Research presented at the CHEST Annual Meeting 2019 found that current lung cancer screening guidelines are insufficient to capture the majority of women with lung cancer.
Current U.S. Preventive Services Task Force (USPSTF) guidelines use age and smoking history as prerequisites for lung cancer screening, but 20% of lung cancers are not attributed to tobacco. Thus, there may be a gender gap in lung cancer mortality.
In a retrospective cohort study, researchers conducted a chart review of 294 female patients treated for lung cancer between 2005 and 2015 at the Los Angeles County Hospital and Norris Comprehensive Cancer Center. They assessed demographics (e.g., age, sex, ethnicity), smoking status, family history, and lung cancer subtype.
Many women (n=237; 80.6%) did not meet the USPSTF lung cancer screening criteria at the time of diagnosis, most commonly because they were younger (27.4%) and smoked less than 30 pack-years (75.1%).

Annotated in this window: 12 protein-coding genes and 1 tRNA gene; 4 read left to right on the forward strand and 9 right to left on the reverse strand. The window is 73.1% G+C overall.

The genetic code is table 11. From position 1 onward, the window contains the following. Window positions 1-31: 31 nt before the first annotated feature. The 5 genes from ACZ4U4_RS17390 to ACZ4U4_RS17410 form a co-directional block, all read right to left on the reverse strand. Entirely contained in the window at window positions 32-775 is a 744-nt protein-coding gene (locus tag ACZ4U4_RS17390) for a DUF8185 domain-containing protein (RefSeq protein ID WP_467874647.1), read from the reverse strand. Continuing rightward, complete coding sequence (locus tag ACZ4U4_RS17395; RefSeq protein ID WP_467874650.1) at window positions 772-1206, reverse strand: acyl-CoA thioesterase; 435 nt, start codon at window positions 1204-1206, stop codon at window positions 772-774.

The researchers noticed that race may also play a role, as 37.5% were Asian and 28.0% were Hispanic, and “these ethnicities tend to have non-smoking lung cancer with genomic mutations,” they noted. Many women (83.5%) who did not meet the USPSTF criteria had lung cancers that were adenocarcinoma in histology, and nearly half (48.1%) had a family history of malignancy.
“The mortality trends of female lung cancer in the United States will not improve until more research is done and low-dose chest computed tomography screening criteria is revised,” the authors concluded.
Vu C, Lin S, Chang CF. Gender gaps in care: lung cancer screening criteria in women. Presented at the CHEST Annual Meeting 2019. October 19-23, 2019; New Orleans, Louisiana.